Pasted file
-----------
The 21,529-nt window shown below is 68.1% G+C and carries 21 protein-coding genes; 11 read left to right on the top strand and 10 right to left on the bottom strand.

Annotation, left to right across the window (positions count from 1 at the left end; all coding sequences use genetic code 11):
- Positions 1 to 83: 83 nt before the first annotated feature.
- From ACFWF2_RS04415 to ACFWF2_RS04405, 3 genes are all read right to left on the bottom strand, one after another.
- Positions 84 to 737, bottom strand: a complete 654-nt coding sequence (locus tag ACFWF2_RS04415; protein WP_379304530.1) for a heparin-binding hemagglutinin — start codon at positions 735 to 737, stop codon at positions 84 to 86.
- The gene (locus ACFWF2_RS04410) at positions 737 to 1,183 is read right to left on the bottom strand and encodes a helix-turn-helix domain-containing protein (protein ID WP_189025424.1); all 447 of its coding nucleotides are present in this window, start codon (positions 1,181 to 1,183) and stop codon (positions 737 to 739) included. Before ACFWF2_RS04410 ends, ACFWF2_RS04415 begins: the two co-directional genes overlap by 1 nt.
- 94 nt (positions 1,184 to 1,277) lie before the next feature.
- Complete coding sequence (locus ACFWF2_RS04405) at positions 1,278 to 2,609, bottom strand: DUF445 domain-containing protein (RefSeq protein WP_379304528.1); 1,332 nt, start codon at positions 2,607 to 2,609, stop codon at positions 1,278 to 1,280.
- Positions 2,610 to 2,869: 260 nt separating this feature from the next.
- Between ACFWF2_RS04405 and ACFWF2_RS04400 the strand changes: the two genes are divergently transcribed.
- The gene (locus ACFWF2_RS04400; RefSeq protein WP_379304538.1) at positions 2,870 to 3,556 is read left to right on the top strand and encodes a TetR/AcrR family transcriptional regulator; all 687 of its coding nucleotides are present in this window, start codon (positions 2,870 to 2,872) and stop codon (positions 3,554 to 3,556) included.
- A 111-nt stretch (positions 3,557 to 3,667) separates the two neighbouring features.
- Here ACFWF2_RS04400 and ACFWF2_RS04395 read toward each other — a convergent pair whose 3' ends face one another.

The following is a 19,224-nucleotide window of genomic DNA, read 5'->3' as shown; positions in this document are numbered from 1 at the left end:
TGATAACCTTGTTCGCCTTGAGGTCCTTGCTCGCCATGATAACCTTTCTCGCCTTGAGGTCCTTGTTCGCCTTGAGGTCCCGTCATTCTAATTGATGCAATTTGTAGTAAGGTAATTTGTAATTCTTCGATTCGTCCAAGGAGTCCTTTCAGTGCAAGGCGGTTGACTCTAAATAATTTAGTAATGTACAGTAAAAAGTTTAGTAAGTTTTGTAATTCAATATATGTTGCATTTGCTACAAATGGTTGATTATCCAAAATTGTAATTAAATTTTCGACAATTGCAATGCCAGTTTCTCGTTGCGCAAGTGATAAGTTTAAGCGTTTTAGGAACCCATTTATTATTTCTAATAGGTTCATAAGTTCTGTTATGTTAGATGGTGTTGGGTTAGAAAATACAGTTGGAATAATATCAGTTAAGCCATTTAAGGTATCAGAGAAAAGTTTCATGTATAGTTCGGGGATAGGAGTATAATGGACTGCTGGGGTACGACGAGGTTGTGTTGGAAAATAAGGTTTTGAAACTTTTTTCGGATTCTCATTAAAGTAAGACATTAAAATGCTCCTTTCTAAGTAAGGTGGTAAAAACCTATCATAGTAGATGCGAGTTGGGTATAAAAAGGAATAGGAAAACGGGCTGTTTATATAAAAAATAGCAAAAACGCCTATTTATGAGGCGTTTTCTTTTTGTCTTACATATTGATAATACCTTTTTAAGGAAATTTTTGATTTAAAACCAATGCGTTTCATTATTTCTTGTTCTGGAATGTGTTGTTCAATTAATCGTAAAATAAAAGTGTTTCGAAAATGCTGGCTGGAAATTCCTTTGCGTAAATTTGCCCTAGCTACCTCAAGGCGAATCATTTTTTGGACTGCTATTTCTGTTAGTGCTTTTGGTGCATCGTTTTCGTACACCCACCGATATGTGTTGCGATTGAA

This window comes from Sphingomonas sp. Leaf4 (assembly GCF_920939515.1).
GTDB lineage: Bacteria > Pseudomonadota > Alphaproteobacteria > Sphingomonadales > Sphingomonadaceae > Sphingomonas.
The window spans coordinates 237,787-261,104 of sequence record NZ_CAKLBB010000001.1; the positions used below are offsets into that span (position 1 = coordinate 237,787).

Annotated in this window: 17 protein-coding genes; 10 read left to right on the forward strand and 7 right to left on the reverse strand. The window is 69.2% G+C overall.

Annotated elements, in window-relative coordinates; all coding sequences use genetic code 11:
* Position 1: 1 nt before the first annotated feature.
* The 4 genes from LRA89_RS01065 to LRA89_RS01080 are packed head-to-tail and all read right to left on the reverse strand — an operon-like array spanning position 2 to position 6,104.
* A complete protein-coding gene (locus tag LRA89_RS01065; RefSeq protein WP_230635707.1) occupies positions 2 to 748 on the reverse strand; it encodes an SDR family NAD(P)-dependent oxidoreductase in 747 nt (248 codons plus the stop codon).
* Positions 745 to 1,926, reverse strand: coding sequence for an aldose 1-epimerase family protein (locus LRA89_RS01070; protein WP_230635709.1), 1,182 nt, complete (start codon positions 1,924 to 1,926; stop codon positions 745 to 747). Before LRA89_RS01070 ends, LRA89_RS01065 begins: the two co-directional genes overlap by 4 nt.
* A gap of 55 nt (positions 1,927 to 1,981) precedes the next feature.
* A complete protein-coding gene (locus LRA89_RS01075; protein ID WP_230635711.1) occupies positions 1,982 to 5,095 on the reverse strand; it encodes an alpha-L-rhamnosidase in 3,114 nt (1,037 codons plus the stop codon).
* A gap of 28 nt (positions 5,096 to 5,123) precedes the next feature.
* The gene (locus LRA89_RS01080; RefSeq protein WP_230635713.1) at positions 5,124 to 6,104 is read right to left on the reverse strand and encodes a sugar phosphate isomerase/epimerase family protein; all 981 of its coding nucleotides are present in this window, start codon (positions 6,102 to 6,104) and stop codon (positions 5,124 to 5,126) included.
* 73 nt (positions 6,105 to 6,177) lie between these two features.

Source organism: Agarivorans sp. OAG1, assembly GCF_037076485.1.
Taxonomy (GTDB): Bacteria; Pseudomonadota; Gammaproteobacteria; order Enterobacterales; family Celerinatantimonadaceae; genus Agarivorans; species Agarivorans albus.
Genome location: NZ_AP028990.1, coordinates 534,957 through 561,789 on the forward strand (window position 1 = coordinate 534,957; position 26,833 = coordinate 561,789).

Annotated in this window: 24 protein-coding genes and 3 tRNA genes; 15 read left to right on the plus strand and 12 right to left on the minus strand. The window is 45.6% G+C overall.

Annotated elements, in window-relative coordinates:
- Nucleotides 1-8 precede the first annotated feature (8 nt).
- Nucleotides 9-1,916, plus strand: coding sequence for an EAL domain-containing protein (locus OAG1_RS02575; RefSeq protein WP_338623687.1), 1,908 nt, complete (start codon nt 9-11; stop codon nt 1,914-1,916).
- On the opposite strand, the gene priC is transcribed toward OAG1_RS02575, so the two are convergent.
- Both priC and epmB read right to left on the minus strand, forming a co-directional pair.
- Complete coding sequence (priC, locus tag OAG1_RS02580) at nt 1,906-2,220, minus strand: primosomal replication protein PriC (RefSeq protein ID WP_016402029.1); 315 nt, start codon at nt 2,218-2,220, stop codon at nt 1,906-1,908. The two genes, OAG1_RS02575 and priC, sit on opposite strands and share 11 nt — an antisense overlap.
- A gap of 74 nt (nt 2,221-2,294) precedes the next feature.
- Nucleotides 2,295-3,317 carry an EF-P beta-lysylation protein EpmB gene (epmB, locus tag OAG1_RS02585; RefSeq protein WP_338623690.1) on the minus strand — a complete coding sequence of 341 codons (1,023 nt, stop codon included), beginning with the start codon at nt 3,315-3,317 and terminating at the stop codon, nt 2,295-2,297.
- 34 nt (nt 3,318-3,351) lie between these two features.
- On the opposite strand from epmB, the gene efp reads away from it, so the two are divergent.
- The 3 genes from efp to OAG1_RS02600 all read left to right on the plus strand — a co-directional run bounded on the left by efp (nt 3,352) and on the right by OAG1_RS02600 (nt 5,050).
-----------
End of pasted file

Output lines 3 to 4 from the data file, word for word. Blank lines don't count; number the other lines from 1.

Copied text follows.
- Positions 1 to 83: 83 nt before the first annotated feature.
- From ACFWF2_RS04415 to ACFWF2_RS04405, 3 genes are all read right to left on the bottom strand, one after another.